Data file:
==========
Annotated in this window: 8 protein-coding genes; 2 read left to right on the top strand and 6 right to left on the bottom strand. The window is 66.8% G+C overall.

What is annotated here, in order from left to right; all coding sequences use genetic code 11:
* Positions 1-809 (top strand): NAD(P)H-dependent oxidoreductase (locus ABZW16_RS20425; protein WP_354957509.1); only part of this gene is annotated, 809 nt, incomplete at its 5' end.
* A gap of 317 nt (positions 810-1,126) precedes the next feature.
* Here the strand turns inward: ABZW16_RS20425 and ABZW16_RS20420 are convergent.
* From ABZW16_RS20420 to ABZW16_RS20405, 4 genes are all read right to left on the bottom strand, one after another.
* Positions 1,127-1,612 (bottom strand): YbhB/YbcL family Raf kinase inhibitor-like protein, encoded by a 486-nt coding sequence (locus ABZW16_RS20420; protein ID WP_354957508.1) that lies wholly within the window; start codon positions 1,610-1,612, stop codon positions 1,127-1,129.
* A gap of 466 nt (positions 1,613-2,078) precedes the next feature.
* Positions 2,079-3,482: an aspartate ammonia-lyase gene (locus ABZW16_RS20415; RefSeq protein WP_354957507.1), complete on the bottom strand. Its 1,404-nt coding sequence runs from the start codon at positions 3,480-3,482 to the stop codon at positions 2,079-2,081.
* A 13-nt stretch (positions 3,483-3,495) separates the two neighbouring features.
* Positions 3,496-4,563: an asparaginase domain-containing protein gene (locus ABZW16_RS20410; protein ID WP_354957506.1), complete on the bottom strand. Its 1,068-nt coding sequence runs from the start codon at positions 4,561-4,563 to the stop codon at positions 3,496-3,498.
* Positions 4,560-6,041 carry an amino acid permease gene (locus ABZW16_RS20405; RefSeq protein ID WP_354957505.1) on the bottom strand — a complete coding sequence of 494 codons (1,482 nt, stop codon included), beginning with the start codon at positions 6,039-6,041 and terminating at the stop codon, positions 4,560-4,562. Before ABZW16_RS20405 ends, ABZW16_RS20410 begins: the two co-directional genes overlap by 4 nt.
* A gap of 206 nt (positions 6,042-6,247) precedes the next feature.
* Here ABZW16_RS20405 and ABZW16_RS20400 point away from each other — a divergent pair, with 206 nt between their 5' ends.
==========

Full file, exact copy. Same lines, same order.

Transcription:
Annotated in this window: 8 protein-coding genes; 2 read left to right on the top strand and 6 right to left on the bottom strand. The window is 66.8% G+C overall.

What is annotated here, in order from left to right; all coding sequences use genetic code 11:
* Positions 1-809 (top strand): NAD(P)H-dependent oxidoreductase (locus ABZW16_RS20425; protein WP_354957509.1); only part of this gene is annotated, 809 nt, incomplete at its 5' end.
* A gap of 317 nt (positions 810-1,126) precedes the next feature.
* Here the strand turns inward: ABZW16_RS20425 and ABZW16_RS20420 are convergent.
* From ABZW16_RS20420 to ABZW16_RS20405, 4 genes are all read right to left on the bottom strand, one after another.
* Positions 1,127-1,612 (bottom strand): YbhB/YbcL family Raf kinase inhibitor-like protein, encoded by a 486-nt coding sequence (locus ABZW16_RS20420; protein ID WP_354957508.1) that lies wholly within the window; start codon positions 1,610-1,612, stop codon positions 1,127-1,129.
* A gap of 466 nt (positions 1,613-2,078) precedes the next feature.
* Positions 2,079-3,482: an aspartate ammonia-lyase gene (locus ABZW16_RS20415; RefSeq protein WP_354957507.1), complete on the bottom strand. Its 1,404-nt coding sequence runs from the start codon at positions 3,480-3,482 to the stop codon at positions 2,079-2,081.
* A 13-nt stretch (positions 3,483-3,495) separates the two neighbouring features.
* Positions 3,496-4,563: an asparaginase domain-containing protein gene (locus ABZW16_RS20410; protein ID WP_354957506.1), complete on the bottom strand. Its 1,068-nt coding sequence runs from the start codon at positions 4,561-4,563 to the stop codon at positions 3,496-3,498.
* Positions 4,560-6,041 carry an amino acid permease gene (locus ABZW16_RS20405; RefSeq protein ID WP_354957505.1) on the bottom strand — a complete coding sequence of 494 codons (1,482 nt, stop codon included), beginning with the start codon at positions 6,039-6,041 and terminating at the stop codon, positions 4,560-4,562. Before ABZW16_RS20405 ends, ABZW16_RS20410 begins: the two co-directional genes overlap by 4 nt.
* A gap of 206 nt (positions 6,042-6,247) precedes the next feature.
* Here ABZW16_RS20405 and ABZW16_RS20400 point away from each other — a divergent pair, with 206 nt between their 5' ends.